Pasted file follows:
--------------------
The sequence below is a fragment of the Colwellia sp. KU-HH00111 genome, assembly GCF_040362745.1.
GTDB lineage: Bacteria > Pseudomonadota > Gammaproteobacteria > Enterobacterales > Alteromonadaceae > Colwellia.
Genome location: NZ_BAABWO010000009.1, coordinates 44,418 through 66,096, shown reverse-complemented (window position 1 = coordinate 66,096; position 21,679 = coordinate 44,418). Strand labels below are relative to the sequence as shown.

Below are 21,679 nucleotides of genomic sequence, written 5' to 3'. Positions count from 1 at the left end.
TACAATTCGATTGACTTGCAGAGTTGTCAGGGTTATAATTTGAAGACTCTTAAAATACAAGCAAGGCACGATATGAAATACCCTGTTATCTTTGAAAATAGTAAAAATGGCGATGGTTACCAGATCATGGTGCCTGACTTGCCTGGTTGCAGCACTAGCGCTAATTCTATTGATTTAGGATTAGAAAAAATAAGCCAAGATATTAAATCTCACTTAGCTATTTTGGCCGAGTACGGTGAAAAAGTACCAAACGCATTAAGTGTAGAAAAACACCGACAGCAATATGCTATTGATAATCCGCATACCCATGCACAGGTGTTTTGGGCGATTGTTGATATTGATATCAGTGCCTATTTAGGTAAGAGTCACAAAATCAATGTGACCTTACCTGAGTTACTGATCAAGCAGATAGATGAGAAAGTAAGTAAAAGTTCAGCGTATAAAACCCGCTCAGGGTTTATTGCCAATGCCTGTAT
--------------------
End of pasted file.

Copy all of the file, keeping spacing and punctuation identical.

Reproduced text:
The sequence below is a fragment of the Colwellia sp. KU-HH00111 genome, assembly GCF_040362745.1.
GTDB lineage: Bacteria > Pseudomonadota > Gammaproteobacteria > Enterobacterales > Alteromonadaceae > Colwellia.
Genome location: NZ_BAABWO010000009.1, coordinates 44,418 through 66,096, shown reverse-complemented (window position 1 = coordinate 66,096; position 21,679 = coordinate 44,418). Strand labels below are relative to the sequence as shown.

Below are 21,679 nucleotides of genomic sequence, written 5' to 3'. Positions count from 1 at the left end.
TACAATTCGATTGACTTGCAGAGTTGTCAGGGTTATAATTTGAAGACTCTTAAAATACAAGCAAGGCACGATATGAAATACCCTGTTATCTTTGAAAATAGTAAAAATGGCGATGGTTACCAGATCATGGTGCCTGACTTGCCTGGTTGCAGCACTAGCGCTAATTCTATTGATTTAGGATTAGAAAAAATAAGCCAAGATATTAAATCTCACTTAGCTATTTTGGCCGAGTACGGTGAAAAAGTACCAAACGCATTAAGTGTAGAAAAACACCGACAGCAATATGCTATTGATAATCCGCATACCCATGCACAGGTGTTTTGGGCGATTGTTGATATTGATATCAGTGCCTATTTAGGTAAGAGTCACAAAATCAATGTGACCTTACCTGAGTTACTGATCAAGCAGATAGATGAGAAAGTAAGTAAAAGTTCAGCGTATAAAACCCGCTCAGGGTTTATTGCCAATGCCTGTAT